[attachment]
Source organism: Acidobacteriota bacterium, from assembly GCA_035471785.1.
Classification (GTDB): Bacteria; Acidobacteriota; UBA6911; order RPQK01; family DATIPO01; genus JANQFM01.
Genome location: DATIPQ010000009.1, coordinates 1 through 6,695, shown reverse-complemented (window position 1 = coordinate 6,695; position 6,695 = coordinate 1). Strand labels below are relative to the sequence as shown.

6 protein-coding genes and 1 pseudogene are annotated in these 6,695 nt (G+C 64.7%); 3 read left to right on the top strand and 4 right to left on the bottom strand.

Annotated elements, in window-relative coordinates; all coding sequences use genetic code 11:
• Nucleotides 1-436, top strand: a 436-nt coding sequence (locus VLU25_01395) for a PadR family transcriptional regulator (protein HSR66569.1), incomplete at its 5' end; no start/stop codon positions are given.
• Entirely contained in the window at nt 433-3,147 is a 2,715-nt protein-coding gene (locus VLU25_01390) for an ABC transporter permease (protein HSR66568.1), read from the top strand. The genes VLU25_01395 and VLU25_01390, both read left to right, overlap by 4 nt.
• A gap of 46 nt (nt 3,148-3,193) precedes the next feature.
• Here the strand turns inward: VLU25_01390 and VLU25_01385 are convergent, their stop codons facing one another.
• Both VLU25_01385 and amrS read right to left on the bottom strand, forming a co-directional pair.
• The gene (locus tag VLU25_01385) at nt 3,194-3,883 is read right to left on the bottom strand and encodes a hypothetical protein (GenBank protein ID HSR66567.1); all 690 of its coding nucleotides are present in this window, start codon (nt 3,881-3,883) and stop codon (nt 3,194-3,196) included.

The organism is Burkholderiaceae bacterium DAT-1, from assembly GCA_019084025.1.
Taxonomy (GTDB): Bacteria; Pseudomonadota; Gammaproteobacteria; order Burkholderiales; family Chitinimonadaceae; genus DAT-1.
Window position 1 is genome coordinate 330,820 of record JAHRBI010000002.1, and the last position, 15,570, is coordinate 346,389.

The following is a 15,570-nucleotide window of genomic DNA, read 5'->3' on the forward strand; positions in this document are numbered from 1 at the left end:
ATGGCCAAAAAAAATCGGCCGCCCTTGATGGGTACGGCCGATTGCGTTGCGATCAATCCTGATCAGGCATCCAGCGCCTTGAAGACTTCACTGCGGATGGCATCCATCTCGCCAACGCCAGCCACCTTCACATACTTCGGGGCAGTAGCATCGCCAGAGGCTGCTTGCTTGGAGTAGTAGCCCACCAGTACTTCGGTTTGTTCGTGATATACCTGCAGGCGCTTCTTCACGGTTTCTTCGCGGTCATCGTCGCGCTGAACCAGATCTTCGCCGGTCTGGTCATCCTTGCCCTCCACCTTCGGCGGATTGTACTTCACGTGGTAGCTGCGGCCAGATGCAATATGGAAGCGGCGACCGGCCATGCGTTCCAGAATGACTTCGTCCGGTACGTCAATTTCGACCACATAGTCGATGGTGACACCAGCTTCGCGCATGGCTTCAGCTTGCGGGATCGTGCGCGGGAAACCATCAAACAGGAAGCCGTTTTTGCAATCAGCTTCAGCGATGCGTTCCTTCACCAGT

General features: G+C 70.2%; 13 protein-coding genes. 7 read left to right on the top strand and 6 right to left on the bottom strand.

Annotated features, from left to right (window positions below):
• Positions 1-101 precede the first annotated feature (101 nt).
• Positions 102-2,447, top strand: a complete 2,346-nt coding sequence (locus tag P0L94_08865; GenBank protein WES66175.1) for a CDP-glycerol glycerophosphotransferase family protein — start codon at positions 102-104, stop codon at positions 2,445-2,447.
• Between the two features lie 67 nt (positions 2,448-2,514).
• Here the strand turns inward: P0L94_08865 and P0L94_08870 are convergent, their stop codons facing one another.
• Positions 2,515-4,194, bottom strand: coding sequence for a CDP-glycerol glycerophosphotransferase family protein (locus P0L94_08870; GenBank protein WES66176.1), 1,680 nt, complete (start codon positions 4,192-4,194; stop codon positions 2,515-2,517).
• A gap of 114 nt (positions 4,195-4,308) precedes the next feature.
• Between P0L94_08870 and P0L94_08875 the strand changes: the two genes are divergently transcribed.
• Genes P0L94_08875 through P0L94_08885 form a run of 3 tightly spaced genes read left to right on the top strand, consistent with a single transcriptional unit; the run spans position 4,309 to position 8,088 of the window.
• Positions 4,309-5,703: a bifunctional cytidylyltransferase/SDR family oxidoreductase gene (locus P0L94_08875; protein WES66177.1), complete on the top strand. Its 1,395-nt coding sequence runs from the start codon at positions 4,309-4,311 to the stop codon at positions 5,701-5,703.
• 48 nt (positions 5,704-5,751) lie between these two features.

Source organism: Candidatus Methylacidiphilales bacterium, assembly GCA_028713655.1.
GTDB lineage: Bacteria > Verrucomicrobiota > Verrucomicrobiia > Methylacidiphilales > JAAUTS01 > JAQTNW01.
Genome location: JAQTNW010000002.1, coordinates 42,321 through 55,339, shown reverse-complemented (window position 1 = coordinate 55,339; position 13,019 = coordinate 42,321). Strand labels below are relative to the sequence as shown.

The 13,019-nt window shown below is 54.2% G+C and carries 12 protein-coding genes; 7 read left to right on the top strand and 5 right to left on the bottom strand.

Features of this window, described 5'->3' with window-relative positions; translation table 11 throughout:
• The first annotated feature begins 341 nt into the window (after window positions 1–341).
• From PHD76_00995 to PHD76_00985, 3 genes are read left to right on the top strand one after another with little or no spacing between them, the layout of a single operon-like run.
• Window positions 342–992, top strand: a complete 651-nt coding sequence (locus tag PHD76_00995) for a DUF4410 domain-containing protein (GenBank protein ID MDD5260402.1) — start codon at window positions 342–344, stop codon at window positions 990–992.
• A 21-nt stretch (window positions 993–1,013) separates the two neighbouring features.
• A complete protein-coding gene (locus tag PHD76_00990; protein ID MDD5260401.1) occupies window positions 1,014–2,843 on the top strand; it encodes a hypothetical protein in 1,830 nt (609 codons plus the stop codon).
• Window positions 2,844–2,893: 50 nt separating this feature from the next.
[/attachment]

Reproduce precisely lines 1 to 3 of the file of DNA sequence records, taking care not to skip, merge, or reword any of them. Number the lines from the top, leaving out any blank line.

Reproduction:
Source organism: Acidobacteriota bacterium, from assembly GCA_035471785.1.
Classification (GTDB): Bacteria; Acidobacteriota; UBA6911; order RPQK01; family DATIPO01; genus JANQFM01.
Genome location: DATIPQ010000009.1, coordinates 1 through 6,695, shown reverse-complemented (window position 1 = coordinate 6,695; position 6,695 = coordinate 1). Strand labels below are relative to the sequence as shown.